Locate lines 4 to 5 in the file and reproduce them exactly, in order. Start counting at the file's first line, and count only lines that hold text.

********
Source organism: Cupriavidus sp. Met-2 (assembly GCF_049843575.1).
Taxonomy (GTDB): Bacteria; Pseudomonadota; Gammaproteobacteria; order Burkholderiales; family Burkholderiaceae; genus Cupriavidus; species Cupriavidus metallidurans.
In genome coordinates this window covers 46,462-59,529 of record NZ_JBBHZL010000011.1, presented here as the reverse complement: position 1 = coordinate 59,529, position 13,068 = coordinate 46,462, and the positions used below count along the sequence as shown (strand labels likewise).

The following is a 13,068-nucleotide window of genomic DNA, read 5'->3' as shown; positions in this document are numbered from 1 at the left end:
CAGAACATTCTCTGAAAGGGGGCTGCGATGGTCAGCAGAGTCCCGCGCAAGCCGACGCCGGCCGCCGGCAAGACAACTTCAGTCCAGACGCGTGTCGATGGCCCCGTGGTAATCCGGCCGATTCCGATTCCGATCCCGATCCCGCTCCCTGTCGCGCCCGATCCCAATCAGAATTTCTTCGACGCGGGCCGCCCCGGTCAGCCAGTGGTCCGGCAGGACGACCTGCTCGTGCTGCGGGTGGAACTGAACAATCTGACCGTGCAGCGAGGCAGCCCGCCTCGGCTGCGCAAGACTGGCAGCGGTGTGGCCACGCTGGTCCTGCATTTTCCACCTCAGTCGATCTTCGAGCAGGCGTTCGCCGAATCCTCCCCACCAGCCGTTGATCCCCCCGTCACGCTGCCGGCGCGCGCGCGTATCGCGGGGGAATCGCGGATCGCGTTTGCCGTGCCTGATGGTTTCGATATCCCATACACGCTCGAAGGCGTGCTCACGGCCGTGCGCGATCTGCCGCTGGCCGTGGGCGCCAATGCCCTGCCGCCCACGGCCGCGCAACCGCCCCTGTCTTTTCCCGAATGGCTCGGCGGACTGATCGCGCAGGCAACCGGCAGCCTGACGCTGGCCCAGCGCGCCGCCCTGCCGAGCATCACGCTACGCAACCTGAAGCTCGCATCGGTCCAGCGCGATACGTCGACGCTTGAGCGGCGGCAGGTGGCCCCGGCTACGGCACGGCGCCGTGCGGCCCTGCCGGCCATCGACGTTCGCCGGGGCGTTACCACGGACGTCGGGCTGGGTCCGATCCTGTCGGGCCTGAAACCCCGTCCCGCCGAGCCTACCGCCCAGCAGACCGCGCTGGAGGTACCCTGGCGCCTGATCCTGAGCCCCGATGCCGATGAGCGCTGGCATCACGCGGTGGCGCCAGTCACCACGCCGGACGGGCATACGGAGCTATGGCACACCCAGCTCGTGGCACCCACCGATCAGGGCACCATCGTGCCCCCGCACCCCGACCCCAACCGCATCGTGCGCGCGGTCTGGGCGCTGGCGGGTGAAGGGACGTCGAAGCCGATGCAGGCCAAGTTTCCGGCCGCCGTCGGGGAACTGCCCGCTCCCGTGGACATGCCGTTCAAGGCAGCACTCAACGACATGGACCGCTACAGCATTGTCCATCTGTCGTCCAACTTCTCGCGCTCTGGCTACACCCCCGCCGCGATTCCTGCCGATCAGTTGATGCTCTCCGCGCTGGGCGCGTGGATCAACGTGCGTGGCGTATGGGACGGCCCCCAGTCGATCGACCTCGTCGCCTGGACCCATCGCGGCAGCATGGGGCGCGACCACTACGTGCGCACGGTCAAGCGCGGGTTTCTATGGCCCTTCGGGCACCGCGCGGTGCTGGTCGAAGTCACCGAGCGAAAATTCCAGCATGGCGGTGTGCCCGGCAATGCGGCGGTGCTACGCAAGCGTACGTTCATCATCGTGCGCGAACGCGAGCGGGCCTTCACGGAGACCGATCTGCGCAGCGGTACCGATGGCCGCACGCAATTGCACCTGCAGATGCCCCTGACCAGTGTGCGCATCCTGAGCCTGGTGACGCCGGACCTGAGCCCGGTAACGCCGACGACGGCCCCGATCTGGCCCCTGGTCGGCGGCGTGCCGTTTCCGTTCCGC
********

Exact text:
The following is a 13,068-nucleotide window of genomic DNA, read 5'->3' as shown; positions in this document are numbered from 1 at the left end:
CAGAACATTCTCTGAAAGGGGGCTGCGATGGTCAGCAGAGTCCCGCGCAAGCCGACGCCGGCCGCCGGCAAGACAACTTCAGTCCAGACGCGTGTCGATGGCCCCGTGGTAATCCGGCCGATTCCGATTCCGATCCCGATCCCGCTCCCTGTCGCGCCCGATCCCAATCAGAATTTCTTCGACGCGGGCCGCCCCGGTCAGCCAGTGGTCCGGCAGGACGACCTGCTCGTGCTGCGGGTGGAACTGAACAATCTGACCGTGCAGCGAGGCAGCCCGCCTCGGCTGCGCAAGACTGGCAGCGGTGTGGCCACGCTGGTCCTGCATTTTCCACCTCAGTCGATCTTCGAGCAGGCGTTCGCCGAATCCTCCCCACCAGCCGTTGATCCCCCCGTCACGCTGCCGGCGCGCGCGCGTATCGCGGGGGAATCGCGGATCGCGTTTGCCGTGCCTGATGGTTTCGATATCCCATACACGCTCGAAGGCGTGCTCACGGCCGTGCGCGATCTGCCGCTGGCCGTGGGCGCCAATGCCCTGCCGCCCACGGCCGCGCAACCGCCCCTGTCTTTTCCCGAATGGCTCGGCGGACTGATCGCGCAGGCAACCGGCAGCCTGACGCTGGCCCAGCGCGCCGCCCTGCCGAGCATCACGCTACGCAACCTGAAGCTCGCATCGGTCCAGCGCGATACGTCGACGCTTGAGCGGCGGCAGGTGGCCCCGGCTACGGCACGGCGCCGTGCGGCCCTGCCGGCCATCGACGTTCGCCGGGGCGTTACCACGGACGTCGGGCTGGGTCCGATCCTGTCGGGCCTGAAACCCCGTCCCGCCGAGCCTACCGCCCAGCAGACCGCGCTGGAGGTACCCTGGCGCCTGATCCTGAGCCCCGATGCCGATGAGCGCTGGCATCACGCGGTGGCGCCAGTCACCACGCCGGACGGGCATACGGAGCTATGGCACACCCAGCTCGTGGCACCCACCGATCAGGGCACCATCGTGCCCCCGCACCCCGACCCCAACCGCATCGTGCGCGCGGTCTGGGCGCTGGCGGGTGAAGGGACGTCGAAGCCGATGCAGGCCAAGTTTCCGGCCGCCGTCGGGGAACTGCCCGCTCCCGTGGACATGCCGTTCAAGGCAGCACTCAACGACATGGACCGCTACAGCATTGTCCATCTGTCGTCCAACTTCTCGCGCTCTGGCTACACCCCCGCCGCGATTCCTGCCGATCAGTTGATGCTCTCCGCGCTGGGCGCGTGGATCAACGTGCGTGGCGTATGGGACGGCCCCCAGTCGATCGACCTCGTCGCCTGGACCCATCGCGGCAGCATGGGGCGCGACCACTACGTGCGCACGGTCAAGCGCGGGTTTCTATGGCCCTTCGGGCACCGCGCGGTGCTGGTCGAAGTCACCGAGCGAAAATTCCAGCATGGCGGTGTGCCCGGCAATGCGGCGGTGCTACGCAAGCGTACGTTCATCATCGTGCGCGAACGCGAGCGGGCCTTCACGGAGACCGATCTGCGCAGCGGTACCGATGGCCGCACGCAATTGCACCTGCAGATGCCCCTGACCAGTGTGCGCATCCTGAGCCTGGTGACGCCGGACCTGAGCCCGGTAACGCCGACGACGGCCCCGATCTGGCCCCTGGTCGGCGGCGTGCCGTTTCCGTTCCGC